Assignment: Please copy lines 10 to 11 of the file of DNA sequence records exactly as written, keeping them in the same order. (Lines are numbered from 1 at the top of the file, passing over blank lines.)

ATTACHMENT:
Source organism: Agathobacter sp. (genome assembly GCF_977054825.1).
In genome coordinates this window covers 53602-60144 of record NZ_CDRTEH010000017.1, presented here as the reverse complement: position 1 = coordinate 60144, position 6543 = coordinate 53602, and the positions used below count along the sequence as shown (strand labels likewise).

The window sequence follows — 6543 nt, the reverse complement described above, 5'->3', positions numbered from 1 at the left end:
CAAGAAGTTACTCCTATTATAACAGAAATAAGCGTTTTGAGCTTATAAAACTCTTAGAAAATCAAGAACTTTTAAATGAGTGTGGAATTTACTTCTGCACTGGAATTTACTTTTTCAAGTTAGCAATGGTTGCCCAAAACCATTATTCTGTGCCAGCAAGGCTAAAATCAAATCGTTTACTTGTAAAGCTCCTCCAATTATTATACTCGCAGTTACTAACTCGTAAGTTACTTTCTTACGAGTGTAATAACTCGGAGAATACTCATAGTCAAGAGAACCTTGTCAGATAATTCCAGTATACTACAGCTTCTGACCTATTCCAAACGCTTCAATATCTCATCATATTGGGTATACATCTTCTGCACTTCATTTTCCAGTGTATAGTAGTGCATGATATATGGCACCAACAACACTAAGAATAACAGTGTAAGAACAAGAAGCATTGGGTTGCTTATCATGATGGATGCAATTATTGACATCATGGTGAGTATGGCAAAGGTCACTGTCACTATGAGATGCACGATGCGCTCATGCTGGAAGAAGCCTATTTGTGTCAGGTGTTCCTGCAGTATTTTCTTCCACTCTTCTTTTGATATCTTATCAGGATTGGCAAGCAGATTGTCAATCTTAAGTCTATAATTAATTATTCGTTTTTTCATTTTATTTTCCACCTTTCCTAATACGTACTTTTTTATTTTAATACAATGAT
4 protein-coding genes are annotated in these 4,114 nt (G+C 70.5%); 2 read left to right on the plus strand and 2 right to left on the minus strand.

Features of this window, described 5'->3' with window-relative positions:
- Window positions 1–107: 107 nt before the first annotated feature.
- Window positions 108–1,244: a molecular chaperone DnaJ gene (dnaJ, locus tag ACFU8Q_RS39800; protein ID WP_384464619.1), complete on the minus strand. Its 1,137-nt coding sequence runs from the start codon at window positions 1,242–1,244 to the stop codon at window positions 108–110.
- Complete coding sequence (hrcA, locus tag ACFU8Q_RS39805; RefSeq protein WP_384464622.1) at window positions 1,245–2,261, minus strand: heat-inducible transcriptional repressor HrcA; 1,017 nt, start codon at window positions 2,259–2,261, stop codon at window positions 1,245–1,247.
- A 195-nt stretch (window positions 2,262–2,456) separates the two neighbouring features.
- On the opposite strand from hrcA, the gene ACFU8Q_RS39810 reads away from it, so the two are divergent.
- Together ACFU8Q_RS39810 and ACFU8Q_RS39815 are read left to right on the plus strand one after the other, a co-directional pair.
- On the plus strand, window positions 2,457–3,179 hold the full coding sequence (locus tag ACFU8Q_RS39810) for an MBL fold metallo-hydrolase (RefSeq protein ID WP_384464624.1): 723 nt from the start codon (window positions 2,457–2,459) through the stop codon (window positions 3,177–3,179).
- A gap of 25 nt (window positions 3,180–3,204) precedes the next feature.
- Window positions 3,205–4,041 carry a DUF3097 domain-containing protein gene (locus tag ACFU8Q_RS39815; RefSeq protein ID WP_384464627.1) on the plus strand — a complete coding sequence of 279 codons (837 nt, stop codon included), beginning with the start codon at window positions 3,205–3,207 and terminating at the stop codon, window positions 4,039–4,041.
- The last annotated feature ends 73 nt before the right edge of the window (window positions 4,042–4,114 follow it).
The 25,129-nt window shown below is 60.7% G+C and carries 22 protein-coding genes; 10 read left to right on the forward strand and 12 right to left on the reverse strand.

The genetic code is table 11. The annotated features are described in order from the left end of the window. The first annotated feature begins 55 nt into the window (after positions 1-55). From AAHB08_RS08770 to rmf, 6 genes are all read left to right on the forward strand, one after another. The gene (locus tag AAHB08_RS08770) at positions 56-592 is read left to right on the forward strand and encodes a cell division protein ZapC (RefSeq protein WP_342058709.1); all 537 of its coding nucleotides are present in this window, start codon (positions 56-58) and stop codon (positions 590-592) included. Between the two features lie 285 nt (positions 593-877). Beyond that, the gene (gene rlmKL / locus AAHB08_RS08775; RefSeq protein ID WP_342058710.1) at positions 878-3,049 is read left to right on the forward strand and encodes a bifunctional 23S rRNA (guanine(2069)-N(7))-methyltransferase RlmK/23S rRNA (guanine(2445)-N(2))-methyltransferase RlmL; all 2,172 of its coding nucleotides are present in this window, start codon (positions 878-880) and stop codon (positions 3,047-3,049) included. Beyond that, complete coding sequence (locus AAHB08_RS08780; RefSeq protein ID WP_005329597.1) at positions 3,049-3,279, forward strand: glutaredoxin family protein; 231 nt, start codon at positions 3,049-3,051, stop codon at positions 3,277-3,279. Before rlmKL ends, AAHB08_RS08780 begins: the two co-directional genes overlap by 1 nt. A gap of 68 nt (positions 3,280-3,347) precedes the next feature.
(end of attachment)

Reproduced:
- A 195-nt stretch (window positions 2,262–2,456) separates the two neighbouring features.
- On the opposite strand from hrcA, the gene ACFU8Q_RS39810 reads away from it, so the two are divergent.